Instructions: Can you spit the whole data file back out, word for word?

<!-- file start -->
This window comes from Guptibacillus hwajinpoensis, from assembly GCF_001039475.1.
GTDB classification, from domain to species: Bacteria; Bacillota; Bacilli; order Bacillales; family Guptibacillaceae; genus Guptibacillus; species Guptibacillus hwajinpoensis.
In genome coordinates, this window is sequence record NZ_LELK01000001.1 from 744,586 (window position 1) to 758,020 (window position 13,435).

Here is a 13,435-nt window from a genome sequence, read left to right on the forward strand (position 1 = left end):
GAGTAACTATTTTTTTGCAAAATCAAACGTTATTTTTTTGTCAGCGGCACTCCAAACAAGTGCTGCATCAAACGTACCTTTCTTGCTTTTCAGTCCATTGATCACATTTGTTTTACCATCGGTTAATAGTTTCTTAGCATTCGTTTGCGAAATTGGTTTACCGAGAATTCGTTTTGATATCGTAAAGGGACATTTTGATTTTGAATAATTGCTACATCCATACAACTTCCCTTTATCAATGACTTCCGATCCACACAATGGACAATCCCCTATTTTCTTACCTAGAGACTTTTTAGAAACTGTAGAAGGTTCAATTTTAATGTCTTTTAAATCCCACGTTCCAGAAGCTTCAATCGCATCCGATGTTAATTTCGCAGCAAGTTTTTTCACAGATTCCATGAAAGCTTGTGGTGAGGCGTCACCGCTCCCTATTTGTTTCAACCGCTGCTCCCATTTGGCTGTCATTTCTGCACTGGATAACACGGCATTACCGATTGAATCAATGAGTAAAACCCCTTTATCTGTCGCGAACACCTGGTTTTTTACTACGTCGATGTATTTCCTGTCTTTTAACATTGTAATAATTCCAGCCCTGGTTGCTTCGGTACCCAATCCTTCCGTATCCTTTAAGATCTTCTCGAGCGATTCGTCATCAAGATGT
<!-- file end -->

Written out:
This window comes from Guptibacillus hwajinpoensis, from assembly GCF_001039475.1.
GTDB classification, from domain to species: Bacteria; Bacillota; Bacilli; order Bacillales; family Guptibacillaceae; genus Guptibacillus; species Guptibacillus hwajinpoensis.
In genome coordinates, this window is sequence record NZ_LELK01000001.1 from 744,586 (window position 1) to 758,020 (window position 13,435).

Here is a 13,435-nt window from a genome sequence, read left to right on the forward strand (position 1 = left end):
GAGTAACTATTTTTTTGCAAAATCAAACGTTATTTTTTTGTCAGCGGCACTCCAAACAAGTGCTGCATCAAACGTACCTTTCTTGCTTTTCAGTCCATTGATCACATTTGTTTTACCATCGGTTAATAGTTTCTTAGCATTCGTTTGCGAAATTGGTTTACCGAGAATTCGTTTTGATATCGTAAAGGGACATTTTGATTTTGAATAATTGCTACATCCATACAACTTCCCTTTATCAATGACTTCCGATCCACACAATGGACAATCCCCTATTTTCTTACCTAGAGACTTTTTAGAAACTGTAGAAGGTTCAATTTTAATGTCTTTTAAATCCCACGTTCCAGAAGCTTCAATCGCATCCGATGTTAATTTCGCAGCAAGTTTTTTCACAGATTCCATGAAAGCTTGTGGTGAGGCGTCACCGCTCCCTATTTGTTTCAACCGCTGCTCCCATTTGGCTGTCATTTCTGCACTGGATAACACGGCATTACCGATTGAATCAATGAGTAAAACCCCTTTATCTGTCGCGAACACCTGGTTTTTTACTACGTCGATGTATTTCCTGTCTTTTAACATTGTAATAATTCCAGCCCTGGTTGCTTCGGTACCCAATCCTTCCGTATCCTTTAAGATCTTCTCGAGCGATTCGTCATCAAGATGT